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Solar radiation on tilted surfaces...

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Posted by nicksanspam on November 22, 2003, 10:04 pm
 
Energy-10 seems to have a lot of limits (eg no way to let warm air circulate
between a living space and a sunspace during the day and let the sunspace
get cold at night), so I've been exploring spreadsheet TMY2 simulations.
Excel seems happy enough with 8760 rows, and likes angles in radians...

If TMY2 data says Wh/m^2 of global (beam+diffuse) sun and 300 Wh/m^2 of
diffuse sun falls on a horizontal surface in Phila between 1 and 2 PM on
1/12, and the ground reflectance is 0.6, how much falls on south, west,
north, and east walls?

Equation 6.22 on page 251 of Kreider and Rabl's Heating and Cooling of
Buildings (McGraw Hill, 2nd edition, 2002--discount copies available) says
the amount of global sun that falls on a surface tilted up from the ground
at an angle of Thetap degrees is

Iglo,p = Idircos(Thetai)+IdifFsky+Iglo,horRhogFgrd,

   where Idir is the direct radiation from the solar disk, and

         Thetai is the (incidence) angle between the normal to the surface
              and a line to the sun, and

         Idif is the diffuse radiation from the isotropic sky, and

         Fsky is the fraction of sky seen by the surface, and

         Iglo,hor = Idircos(Thetas) + Idif (equation 6.23), and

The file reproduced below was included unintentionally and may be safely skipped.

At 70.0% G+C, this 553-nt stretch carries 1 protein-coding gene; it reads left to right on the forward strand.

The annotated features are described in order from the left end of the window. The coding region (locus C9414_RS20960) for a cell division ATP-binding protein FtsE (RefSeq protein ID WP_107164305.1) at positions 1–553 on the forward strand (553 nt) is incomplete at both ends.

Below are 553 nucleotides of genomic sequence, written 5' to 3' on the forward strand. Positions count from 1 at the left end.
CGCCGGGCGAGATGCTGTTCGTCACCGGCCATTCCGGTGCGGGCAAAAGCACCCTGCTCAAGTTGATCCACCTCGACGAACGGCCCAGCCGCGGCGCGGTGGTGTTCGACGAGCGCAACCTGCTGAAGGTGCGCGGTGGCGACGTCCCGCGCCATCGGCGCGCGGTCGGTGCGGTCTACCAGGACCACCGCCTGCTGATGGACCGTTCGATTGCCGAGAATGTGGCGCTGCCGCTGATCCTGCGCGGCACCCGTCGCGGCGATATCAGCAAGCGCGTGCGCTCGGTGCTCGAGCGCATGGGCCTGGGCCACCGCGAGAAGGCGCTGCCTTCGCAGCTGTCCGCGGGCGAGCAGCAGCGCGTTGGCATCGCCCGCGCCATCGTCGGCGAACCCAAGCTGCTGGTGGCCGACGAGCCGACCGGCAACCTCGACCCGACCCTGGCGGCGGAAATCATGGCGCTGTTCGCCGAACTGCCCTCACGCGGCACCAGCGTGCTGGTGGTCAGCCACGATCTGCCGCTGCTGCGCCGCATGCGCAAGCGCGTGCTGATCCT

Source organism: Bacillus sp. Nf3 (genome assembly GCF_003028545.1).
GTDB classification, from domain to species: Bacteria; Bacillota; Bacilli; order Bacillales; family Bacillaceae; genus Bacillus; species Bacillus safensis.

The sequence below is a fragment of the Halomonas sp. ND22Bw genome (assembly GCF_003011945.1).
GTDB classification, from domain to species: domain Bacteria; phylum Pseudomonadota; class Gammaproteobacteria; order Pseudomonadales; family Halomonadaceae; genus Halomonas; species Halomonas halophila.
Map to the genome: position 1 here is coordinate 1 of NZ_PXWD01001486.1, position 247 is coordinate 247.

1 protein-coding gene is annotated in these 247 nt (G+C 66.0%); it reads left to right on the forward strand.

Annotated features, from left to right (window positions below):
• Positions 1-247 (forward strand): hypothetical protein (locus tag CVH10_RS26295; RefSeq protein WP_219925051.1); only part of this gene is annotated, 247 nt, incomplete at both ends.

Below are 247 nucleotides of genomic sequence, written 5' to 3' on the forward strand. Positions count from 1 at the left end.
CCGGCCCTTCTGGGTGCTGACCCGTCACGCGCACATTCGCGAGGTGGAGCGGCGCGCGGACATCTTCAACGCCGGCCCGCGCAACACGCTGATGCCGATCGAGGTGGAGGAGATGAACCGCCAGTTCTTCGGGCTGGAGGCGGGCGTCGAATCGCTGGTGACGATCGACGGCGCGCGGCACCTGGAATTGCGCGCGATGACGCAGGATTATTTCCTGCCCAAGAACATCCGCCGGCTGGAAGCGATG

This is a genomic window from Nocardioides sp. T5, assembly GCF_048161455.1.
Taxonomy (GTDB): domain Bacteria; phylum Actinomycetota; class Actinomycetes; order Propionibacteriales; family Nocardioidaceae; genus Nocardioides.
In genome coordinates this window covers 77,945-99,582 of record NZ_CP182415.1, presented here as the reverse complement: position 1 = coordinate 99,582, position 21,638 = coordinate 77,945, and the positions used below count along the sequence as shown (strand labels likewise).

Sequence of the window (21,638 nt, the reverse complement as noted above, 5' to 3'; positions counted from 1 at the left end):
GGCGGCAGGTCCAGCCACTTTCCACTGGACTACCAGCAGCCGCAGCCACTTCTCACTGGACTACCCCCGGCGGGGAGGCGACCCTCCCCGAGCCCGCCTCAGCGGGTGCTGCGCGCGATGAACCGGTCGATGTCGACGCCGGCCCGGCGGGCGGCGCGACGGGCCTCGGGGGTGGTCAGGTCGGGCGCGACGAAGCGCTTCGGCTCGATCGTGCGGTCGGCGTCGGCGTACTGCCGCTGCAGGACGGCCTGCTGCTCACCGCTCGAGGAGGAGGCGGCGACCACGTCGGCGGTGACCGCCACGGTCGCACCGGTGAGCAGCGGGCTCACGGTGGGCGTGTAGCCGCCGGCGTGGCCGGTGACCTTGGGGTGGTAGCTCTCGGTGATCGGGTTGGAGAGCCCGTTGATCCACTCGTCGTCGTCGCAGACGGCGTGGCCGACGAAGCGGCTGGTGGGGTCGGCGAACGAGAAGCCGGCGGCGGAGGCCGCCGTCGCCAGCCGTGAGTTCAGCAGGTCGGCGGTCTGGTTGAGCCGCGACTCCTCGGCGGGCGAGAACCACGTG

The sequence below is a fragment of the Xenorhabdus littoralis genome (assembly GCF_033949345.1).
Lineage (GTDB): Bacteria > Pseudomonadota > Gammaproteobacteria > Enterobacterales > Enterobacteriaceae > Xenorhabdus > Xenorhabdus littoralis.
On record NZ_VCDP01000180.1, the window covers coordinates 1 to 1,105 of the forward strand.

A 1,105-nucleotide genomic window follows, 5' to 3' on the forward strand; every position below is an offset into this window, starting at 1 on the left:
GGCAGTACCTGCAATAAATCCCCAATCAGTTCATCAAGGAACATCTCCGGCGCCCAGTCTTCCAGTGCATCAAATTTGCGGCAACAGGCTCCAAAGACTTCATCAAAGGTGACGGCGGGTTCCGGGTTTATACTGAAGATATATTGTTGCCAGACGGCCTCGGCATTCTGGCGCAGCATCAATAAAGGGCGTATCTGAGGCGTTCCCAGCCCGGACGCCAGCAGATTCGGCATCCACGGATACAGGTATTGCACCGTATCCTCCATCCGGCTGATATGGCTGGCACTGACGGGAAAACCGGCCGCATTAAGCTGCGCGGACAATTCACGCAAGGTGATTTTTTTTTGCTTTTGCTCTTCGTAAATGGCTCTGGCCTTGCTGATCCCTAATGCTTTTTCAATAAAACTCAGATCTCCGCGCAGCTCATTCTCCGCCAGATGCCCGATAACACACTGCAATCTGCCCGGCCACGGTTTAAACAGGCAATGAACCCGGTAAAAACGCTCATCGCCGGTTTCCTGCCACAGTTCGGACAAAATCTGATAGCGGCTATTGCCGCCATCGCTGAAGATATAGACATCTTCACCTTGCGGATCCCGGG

Thetas is the zenith angle of the sun (0 if directly overhead), and

     Rhog is the ground reflectance, and

         Fgrd is the fraction of isotropic radiation reflected by the ground.

Fsky = (1+cos(Thetap))/2 and Fgrd = (1-cos(Thetap))/2, so Fsky = Fgrd = 0.5
for vertical surfaces, and

Iglo,p = Idircos(Thetai)+0.5Idif+0.5Iglo,horRhog (equation 6.24.)

If Idif = 300 and Iglo,hor = 500 and Rhog = 0.6,

Iglo,p = Idircos(Thetai)+300.

Page 234 of the book says

cos(Thetas) = cos(L)cos(d)cos(w)+sin(L)sin(d) (equation 6.5),
  
   where L is the latitude (about 40 N for Phila), and

         d is the declination, and
    
         w is the hour angle.

Equation 6.4 on page 234 says

   sin(d) = -sin(23.45)cos((360(N+10))/365.25) on the Nth day of the year.
  
On 1/12, N = 12, so sin(d) = -0.3978, and d = -21.70 degrees, which makes

cos(Thetas) = 0.9291cos(40)cos(w)-0.3978sin(40)

            = 0.7660cos(w)-0.2376,

Equation 6.6 on page 234 says

w = 360(Tsol-12h)/24h, where Tsol is the solar time.

Ignoring the equation of time, and assuming Phila is near the center of
its standard time zone, Tsol = 14, so w = 30 degrees, which makes

cos(Thetas) = 0.7660cos(30)-0.2376 = 0.4258, so Thetas = 64.8 degrees,

(ie the sun is 90-64.8 = 25.2 degrees above the horizon),

If Iglo,hor = 500 = Idircos(Thetas)+Idif = 0.4258Idir+300, Idir = 469.7 Wh/m^2,

so Iglo,p = Idircos(Thetai)+300 = 469.7cos(Thetai)+300 Wh/m^2.

      (This is really irradiance Hglo,p, vs radiation Iglo,p in W/m^2.)

Equation 6.10 on page 238 says

cos(Thetai) = sin(Thetas)sin(Thetap)cos(Phis-Phip)+cos(Thetas)cos(Thetap)

            = sin(Thetas)cos(Phis-Phip) for vertical surfaces (equation 6.11),